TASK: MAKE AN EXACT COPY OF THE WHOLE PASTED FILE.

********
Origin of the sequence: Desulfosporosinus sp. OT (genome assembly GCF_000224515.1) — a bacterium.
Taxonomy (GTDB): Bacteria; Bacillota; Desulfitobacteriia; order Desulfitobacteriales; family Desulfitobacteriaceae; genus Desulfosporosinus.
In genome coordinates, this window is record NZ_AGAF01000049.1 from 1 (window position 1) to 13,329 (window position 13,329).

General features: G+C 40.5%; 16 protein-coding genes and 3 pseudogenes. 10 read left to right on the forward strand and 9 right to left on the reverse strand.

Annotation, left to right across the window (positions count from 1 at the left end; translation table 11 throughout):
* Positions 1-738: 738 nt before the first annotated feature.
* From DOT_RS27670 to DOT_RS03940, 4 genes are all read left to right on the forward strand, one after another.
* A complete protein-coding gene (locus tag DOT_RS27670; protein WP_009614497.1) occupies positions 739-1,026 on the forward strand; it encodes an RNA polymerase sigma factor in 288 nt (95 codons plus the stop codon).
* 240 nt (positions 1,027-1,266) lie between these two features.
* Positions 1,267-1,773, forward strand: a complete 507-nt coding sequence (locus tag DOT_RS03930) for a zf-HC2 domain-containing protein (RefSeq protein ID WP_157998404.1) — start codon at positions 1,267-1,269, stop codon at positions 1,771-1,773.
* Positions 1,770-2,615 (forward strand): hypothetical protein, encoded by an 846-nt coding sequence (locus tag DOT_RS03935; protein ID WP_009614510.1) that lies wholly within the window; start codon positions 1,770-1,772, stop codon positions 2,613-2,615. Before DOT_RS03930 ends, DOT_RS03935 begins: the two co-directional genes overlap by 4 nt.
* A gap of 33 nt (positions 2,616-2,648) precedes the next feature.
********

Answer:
Origin of the sequence: Desulfosporosinus sp. OT (genome assembly GCF_000224515.1) — a bacterium.
Taxonomy (GTDB): Bacteria; Bacillota; Desulfitobacteriia; order Desulfitobacteriales; family Desulfitobacteriaceae; genus Desulfosporosinus.
In genome coordinates, this window is record NZ_AGAF01000049.1 from 1 (window position 1) to 13,329 (window position 13,329).

General features: G+C 40.5%; 16 protein-coding genes and 3 pseudogenes. 10 read left to right on the forward strand and 9 right to left on the reverse strand.

Annotation, left to right across the window (positions count from 1 at the left end; translation table 11 throughout):
* Positions 1-738: 738 nt before the first annotated feature.
* From DOT_RS27670 to DOT_RS03940, 4 genes are all read left to right on the forward strand, one after another.
* A complete protein-coding gene (locus tag DOT_RS27670; protein WP_009614497.1) occupies positions 739-1,026 on the forward strand; it encodes an RNA polymerase sigma factor in 288 nt (95 codons plus the stop codon).
* 240 nt (positions 1,027-1,266) lie between these two features.
* Positions 1,267-1,773, forward strand: a complete 507-nt coding sequence (locus tag DOT_RS03930) for a zf-HC2 domain-containing protein (RefSeq protein ID WP_157998404.1) — start codon at positions 1,267-1,269, stop codon at positions 1,771-1,773.
* Positions 1,770-2,615 (forward strand): hypothetical protein, encoded by an 846-nt coding sequence (locus tag DOT_RS03935; protein ID WP_009614510.1) that lies wholly within the window; start codon positions 1,770-1,772, stop codon positions 2,613-2,615. Before DOT_RS03930 ends, DOT_RS03935 begins: the two co-directional genes overlap by 4 nt.
* A gap of 33 nt (positions 2,616-2,648) precedes the next feature.